There's also money to take into account.

    If the Cavs stay at No. 1, they'll owe Embiid roughly $14.4 million over the next three years, per RealGM.com.

    Should Cleveland move back to No. 5 and still get him, the rookie salary scale states he would earn around $9.3 million over those same three years.

    If the Cavaliers decide Embiid is worth the risk and still want to draft him, trading back is the best way to do it.

Con: Passing on a Star?

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    Charles Rex Arbogast/Associated Press

    The biggest reason not to make a trade is quite simple.

    Entering his first year as GM, Griffin may not want to risk watching Jabari Parker or Andrew Wiggins blossom into a star knowing he traded away the pick that could have brought one of them to Cleveland.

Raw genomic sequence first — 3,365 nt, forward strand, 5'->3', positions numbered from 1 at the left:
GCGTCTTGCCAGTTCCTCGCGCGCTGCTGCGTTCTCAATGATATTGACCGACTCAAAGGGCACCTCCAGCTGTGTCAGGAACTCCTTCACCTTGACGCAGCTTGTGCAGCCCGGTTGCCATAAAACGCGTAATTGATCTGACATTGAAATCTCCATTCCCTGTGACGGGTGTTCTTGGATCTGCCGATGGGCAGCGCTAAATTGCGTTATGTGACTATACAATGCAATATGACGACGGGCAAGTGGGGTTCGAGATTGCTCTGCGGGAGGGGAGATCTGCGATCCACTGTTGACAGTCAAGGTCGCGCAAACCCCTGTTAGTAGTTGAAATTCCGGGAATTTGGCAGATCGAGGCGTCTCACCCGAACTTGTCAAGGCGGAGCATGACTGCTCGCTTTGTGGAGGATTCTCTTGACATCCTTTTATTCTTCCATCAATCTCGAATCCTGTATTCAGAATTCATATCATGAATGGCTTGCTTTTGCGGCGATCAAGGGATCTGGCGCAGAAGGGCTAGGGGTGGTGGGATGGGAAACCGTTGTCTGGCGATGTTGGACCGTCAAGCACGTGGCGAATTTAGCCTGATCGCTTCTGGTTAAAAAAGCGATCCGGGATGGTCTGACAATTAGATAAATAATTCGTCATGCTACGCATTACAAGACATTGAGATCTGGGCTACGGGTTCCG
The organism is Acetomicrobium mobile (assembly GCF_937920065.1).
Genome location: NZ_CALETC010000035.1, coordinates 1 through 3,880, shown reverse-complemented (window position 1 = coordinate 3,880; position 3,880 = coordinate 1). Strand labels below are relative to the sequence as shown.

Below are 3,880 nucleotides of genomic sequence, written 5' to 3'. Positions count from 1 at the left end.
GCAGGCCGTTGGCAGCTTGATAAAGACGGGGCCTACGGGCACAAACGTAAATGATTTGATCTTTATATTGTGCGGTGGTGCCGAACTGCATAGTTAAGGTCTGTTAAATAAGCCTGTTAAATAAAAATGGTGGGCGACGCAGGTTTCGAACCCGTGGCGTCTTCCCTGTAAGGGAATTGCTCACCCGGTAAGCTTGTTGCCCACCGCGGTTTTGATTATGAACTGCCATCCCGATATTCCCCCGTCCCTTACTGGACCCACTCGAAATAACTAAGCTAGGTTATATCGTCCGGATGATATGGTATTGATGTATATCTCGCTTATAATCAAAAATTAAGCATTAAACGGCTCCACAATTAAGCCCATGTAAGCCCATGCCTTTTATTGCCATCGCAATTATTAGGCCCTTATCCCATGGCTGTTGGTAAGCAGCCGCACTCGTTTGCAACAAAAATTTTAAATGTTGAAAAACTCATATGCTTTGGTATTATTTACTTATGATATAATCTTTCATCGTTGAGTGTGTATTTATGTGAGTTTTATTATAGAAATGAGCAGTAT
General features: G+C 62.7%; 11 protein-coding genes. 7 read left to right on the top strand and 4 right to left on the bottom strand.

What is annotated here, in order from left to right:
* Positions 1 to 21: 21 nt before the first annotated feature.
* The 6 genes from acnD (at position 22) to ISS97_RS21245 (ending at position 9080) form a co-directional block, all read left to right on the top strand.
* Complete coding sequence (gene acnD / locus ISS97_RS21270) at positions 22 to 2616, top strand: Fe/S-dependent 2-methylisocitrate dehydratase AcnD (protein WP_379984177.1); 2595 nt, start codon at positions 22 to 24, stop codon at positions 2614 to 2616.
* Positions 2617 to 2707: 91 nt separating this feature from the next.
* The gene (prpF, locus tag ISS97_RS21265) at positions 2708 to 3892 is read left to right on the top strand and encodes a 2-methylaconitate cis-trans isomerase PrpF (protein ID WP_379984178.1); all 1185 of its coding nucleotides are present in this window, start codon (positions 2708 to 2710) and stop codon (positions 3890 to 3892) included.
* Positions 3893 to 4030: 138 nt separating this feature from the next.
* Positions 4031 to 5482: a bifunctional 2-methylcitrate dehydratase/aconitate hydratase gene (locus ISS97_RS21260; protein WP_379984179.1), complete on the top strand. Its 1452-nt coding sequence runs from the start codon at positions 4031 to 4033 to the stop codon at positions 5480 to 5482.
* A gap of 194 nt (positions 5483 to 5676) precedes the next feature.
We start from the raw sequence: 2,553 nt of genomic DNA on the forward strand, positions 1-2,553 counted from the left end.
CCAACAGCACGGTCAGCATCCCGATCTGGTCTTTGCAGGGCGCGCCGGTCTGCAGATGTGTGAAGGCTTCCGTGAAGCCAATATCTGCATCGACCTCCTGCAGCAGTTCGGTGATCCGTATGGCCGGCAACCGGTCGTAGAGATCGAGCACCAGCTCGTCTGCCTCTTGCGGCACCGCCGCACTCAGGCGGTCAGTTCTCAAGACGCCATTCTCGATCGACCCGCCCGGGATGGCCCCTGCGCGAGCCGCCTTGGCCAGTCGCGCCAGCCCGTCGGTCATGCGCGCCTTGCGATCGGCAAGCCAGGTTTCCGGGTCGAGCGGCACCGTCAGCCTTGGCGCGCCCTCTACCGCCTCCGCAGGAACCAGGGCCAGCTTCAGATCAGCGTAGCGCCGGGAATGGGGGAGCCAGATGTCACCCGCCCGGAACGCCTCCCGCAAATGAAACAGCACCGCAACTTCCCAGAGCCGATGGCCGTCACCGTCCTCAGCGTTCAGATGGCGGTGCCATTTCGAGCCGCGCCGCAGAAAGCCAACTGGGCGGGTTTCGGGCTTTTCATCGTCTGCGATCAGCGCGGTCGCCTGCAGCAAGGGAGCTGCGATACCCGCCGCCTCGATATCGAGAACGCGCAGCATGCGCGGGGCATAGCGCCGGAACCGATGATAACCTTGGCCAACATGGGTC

Just ask the Indiana Pacers, who traded their 15th overall pick on draft night back in 2011 to the San Antonio Spurs for George Hill.

    Of course, that pick turned out to be 2014 NBA Finals MVP Kawhi Leonard.

    If the Cavaliers trade the pick, they have to be 100 percent confident that the return value will be more than either Parker or Wiggins would have contributed to the franchise.

    Sam Amico of Fox Sports Ohio also notes the importance of taking the right player, a decision they appear to have done a poor job of last year with Anthony Bennett.

    Assuming the Cavs keep the pick, they need to determine whether Duke forward Jabari Parker or Kansas swingman Andrew Wiggins is their guy. And whatever they determine, let's be honest -- they'd better not blow it. More accurately, they can't afford to blow it.

    No matter who they take, no one would fault Cleveland for staying put and taking Parker or Wiggins. If either turned into a bust, could anyone honestly raise his hand and say, "I told you so"?

    Staying put and making the pick would be the safe thing to do and possibly the best move for the Cavaliers.

    This could be a career-defining decision for Griffin, but unless he gets a deal he absolutely can't turn down, the Cavs should stay put and keep the pick.